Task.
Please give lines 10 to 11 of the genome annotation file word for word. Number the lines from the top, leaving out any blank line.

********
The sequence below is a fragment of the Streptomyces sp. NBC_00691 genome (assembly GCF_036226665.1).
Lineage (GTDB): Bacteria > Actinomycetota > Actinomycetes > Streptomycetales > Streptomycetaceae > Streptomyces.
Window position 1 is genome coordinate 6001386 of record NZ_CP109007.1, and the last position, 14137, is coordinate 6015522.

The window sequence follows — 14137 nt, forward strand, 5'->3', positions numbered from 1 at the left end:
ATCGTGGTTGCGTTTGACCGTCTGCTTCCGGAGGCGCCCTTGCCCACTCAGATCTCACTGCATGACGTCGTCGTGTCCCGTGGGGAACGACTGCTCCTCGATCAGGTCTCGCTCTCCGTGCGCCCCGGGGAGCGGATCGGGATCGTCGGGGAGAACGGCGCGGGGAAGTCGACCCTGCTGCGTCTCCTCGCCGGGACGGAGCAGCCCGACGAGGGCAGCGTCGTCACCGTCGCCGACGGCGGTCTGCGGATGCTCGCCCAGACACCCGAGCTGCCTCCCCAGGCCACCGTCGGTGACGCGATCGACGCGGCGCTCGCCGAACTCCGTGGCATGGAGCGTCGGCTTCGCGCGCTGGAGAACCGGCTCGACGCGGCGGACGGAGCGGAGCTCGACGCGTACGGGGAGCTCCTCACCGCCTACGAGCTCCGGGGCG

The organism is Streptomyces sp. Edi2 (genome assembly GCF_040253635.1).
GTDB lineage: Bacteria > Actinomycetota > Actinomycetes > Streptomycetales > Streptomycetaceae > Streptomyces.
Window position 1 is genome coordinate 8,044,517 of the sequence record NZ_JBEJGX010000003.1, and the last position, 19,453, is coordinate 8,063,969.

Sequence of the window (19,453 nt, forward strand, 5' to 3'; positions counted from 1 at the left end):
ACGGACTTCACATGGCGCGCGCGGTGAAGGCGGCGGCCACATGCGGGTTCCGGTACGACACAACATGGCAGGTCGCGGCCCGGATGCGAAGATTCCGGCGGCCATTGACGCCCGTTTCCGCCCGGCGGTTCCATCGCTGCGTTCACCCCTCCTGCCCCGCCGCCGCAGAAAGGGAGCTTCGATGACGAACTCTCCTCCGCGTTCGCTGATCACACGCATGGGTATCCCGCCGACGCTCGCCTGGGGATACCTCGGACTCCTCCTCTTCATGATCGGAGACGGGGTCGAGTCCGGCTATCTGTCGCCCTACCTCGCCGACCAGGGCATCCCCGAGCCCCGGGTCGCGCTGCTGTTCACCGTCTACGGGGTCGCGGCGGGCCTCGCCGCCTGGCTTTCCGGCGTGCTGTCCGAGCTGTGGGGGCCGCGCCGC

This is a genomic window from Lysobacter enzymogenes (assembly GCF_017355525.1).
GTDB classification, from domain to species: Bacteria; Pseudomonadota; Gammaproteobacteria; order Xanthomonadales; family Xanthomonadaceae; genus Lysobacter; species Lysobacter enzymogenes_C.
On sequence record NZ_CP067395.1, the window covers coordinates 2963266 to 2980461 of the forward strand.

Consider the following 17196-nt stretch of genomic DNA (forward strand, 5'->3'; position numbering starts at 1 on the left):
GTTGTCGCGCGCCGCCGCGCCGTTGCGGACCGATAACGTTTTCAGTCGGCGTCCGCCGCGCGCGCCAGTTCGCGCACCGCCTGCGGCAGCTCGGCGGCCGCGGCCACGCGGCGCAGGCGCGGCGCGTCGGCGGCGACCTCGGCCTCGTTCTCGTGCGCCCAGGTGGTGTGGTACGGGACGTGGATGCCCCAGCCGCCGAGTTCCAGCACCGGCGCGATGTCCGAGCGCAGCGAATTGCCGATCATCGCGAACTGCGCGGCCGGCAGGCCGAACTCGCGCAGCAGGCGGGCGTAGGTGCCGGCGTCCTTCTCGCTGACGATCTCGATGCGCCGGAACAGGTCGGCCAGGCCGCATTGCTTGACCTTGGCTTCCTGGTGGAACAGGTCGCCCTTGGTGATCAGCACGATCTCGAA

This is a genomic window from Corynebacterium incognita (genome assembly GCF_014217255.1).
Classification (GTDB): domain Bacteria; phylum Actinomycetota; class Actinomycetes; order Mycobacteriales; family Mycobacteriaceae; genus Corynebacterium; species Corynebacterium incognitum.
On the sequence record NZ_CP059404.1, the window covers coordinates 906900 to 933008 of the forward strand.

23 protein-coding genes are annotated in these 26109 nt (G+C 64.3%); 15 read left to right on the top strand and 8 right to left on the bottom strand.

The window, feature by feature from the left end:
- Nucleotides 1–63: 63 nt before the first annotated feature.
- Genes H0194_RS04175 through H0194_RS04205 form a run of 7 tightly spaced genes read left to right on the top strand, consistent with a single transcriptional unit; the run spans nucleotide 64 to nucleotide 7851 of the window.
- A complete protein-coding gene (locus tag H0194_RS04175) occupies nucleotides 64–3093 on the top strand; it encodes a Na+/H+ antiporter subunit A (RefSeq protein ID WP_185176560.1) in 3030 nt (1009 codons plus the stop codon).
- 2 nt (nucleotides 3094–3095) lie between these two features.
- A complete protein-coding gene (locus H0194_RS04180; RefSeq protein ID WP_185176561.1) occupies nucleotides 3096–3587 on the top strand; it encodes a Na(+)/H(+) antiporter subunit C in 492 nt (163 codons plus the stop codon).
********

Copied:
ACGGACTTCACATGGCGCGCGCGGTGAAGGCGGCGGCCACATGCGGGTTCCGGTACGACACAACATGGCAGGTCGCGGCCCGGATGCGAAGATTCCGGCGGCCATTGACGCCCGTTTCCGCCCGGCGGTTCCATCGCTGCGTTCACCCCTCCTGCCCCGCCGCCGCAGAAAGGGAGCTTCGATGACGAACTCTCCTCCGCGTTCGCTGATCACACGCATGGGTATCCCGCCGACGCTCGCCTGGGGATACCTCGGACTCCTCCTCTTCATGATCGGAGACGGGGTCGAGTCCGGCTATCTGTCGCCCTACCTCGCCGACCAGGGCATCCCCGAGCCCCGGGTCGCGCTGCTGTTCACCGTCTACGGGGTCGCGGCGGGCCTCGCCGCCTGGCTTTCCGGCGTGCTGTCCGAGCTGTGGGGGCCGCGCCGC

This is a genomic window from Lysobacter enzymogenes (assembly GCF_017355525.1).